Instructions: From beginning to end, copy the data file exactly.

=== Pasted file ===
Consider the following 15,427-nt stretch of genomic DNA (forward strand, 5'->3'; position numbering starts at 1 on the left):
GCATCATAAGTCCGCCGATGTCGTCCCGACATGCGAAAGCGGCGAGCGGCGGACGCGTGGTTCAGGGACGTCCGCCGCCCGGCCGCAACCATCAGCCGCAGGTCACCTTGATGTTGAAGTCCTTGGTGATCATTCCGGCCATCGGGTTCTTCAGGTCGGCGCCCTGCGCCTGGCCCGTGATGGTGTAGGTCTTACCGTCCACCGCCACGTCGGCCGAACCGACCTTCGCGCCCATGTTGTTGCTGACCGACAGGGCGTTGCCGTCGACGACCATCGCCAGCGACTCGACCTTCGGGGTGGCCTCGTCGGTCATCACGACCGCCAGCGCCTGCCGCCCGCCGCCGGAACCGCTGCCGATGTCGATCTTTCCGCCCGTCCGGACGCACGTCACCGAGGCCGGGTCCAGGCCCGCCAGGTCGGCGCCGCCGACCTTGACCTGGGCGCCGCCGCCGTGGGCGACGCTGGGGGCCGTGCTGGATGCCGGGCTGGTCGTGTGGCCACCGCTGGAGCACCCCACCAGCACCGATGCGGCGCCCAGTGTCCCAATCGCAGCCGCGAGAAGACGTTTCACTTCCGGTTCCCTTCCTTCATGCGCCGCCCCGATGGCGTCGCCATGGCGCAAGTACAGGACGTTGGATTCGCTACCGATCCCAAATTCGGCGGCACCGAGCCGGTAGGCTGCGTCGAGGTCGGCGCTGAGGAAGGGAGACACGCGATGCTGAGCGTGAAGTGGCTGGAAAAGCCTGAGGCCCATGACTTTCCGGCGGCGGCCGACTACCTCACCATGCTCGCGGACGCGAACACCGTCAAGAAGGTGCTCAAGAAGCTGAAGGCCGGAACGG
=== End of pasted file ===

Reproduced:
Consider the following 15,427-nt stretch of genomic DNA (forward strand, 5'->3'; position numbering starts at 1 on the left):
GCATCATAAGTCCGCCGATGTCGTCCCGACATGCGAAAGCGGCGAGCGGCGGACGCGTGGTTCAGGGACGTCCGCCGCCCGGCCGCAACCATCAGCCGCAGGTCACCTTGATGTTGAAGTCCTTGGTGATCATTCCGGCCATCGGGTTCTTCAGGTCGGCGCCCTGCGCCTGGCCCGTGATGGTGTAGGTCTTACCGTCCACCGCCACGTCGGCCGAACCGACCTTCGCGCCCATGTTGTTGCTGACCGACAGGGCGTTGCCGTCGACGACCATCGCCAGCGACTCGACCTTCGGGGTGGCCTCGTCGGTCATCACGACCGCCAGCGCCTGCCGCCCGCCGCCGGAACCGCTGCCGATGTCGATCTTTCCGCCCGTCCGGACGCACGTCACCGAGGCCGGGTCCAGGCCCGCCAGGTCGGCGCCGCCGACCTTGACCTGGGCGCCGCCGCCGTGGGCGACGCTGGGGGCCGTGCTGGATGCCGGGCTGGTCGTGTGGCCACCGCTGGAGCACCCCACCAGCACCGATGCGGCGCCCAGTGTCCCAATCGCAGCCGCGAGAAGACGTTTCACTTCCGGTTCCCTTCCTTCATGCGCCGCCCCGATGGCGTCGCCATGGCGCAAGTACAGGACGTTGGATTCGCTACCGATCCCAAATTCGGCGGCACCGAGCCGGTAGGCTGCGTCGAGGTCGGCGCTGAGGAAGGGAGACACGCGATGCTGAGCGTGAAGTGGCTGGAAAAGCCTGAGGCCCATGACTTTCCGGCGGCGGCCGACTACCTCACCATGCTCGCGGACGCGAACACCGTCAAGAAGGTGCTCAAGAAGCTGAAGGCCGGAACGG